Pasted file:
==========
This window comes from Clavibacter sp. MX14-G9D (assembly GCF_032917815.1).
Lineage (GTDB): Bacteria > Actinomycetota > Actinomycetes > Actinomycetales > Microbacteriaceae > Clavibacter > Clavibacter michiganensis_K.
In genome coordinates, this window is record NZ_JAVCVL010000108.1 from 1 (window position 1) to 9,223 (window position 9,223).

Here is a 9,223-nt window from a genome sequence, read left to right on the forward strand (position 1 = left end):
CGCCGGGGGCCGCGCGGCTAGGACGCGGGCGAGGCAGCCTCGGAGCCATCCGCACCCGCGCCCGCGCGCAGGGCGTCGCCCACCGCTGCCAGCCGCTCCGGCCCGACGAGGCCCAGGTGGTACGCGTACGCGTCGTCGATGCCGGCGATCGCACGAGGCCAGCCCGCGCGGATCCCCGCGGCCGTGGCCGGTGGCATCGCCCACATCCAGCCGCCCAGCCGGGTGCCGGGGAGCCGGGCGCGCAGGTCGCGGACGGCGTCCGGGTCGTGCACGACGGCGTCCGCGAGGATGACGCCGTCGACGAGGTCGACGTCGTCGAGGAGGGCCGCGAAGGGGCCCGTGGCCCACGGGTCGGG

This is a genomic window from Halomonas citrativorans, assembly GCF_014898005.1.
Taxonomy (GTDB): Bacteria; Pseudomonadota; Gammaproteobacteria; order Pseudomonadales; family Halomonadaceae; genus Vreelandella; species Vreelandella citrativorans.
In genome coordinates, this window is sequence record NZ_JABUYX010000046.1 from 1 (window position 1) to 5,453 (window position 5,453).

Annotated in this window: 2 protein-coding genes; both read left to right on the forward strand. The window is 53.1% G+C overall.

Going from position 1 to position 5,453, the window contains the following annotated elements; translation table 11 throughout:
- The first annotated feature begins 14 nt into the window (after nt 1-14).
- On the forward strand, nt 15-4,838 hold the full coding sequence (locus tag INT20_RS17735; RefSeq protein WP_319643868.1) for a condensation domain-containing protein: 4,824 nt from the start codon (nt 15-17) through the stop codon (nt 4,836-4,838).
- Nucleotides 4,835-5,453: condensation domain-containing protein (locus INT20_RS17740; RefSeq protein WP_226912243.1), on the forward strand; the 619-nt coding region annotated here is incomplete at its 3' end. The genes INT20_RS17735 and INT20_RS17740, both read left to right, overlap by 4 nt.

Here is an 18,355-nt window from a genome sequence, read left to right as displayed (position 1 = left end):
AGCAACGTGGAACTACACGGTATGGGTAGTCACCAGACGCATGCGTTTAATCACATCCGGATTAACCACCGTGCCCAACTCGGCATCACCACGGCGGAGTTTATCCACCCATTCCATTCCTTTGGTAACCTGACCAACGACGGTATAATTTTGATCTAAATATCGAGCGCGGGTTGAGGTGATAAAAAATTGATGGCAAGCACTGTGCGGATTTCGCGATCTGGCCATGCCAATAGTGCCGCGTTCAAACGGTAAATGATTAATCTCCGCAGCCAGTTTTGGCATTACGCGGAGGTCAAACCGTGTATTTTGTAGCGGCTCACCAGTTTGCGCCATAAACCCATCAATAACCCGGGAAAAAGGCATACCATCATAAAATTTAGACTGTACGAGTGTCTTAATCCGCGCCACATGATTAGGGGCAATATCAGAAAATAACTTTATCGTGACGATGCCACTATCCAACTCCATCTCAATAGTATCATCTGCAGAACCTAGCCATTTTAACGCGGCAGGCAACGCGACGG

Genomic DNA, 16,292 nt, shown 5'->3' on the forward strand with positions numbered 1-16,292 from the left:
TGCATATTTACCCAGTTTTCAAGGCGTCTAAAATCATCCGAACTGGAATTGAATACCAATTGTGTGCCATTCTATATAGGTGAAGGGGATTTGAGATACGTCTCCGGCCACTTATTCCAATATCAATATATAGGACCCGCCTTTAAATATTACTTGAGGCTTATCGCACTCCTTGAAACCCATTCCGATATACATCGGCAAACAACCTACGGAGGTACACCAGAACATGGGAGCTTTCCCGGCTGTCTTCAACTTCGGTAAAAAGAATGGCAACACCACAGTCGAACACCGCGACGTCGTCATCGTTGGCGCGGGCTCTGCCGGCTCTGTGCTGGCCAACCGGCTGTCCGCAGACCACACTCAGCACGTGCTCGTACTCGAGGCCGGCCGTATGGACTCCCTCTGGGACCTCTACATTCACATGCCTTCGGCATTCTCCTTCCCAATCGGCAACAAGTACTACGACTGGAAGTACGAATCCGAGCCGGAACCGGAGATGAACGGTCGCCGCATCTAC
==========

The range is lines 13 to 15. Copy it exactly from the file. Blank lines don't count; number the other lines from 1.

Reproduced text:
- Nucleotides 4,835-5,453: condensation domain-containing protein (locus INT20_RS17740; RefSeq protein WP_226912243.1), on the forward strand; the 619-nt coding region annotated here is incomplete at its 3' end. The genes INT20_RS17735 and INT20_RS17740, both read left to right, overlap by 4 nt.

Here is an 18,355-nt window from a genome sequence, read left to right as displayed (position 1 = left end):
AGCAACGTGGAACTACACGGTATGGGTAGTCACCAGACGCATGCGTTTAATCACATCCGGATTAACCACCGTGCCCAACTCGGCATCACCACGGCGGAGTTTATCCACCCATTCCATTCCTTTGGTAACCTGACCAACGACGGTATAATTTTGATCTAAATATCGAGCGCGGGTTGAGGTGATAAAAAATTGATGGCAAGCACTGTGCGGATTTCGCGATCTGGCCATGCCAATAGTGCCGCGTTCAAACGGTAAATGATTAATCTCCGCAGCCAGTTTTGGCATTACGCGGAGGTCAAACCGTGTATTTTGTAGCGGCTCACCAGTTTGCGCCATAAACCCATCAATAACCCGGGAAAAAGGCATACCATCATAAAATTTAGACTGTACGAGTGTCTTAATCCGCGCCACATGATTAGGGGCAATATCAGAAAATAACTTTATCGTGACGATGCCACTATCCAACTCCATCTCAATAGTATCATCTGCAGAACCTAGCCATTTTAACGCGGCAGGCAACGCGACGG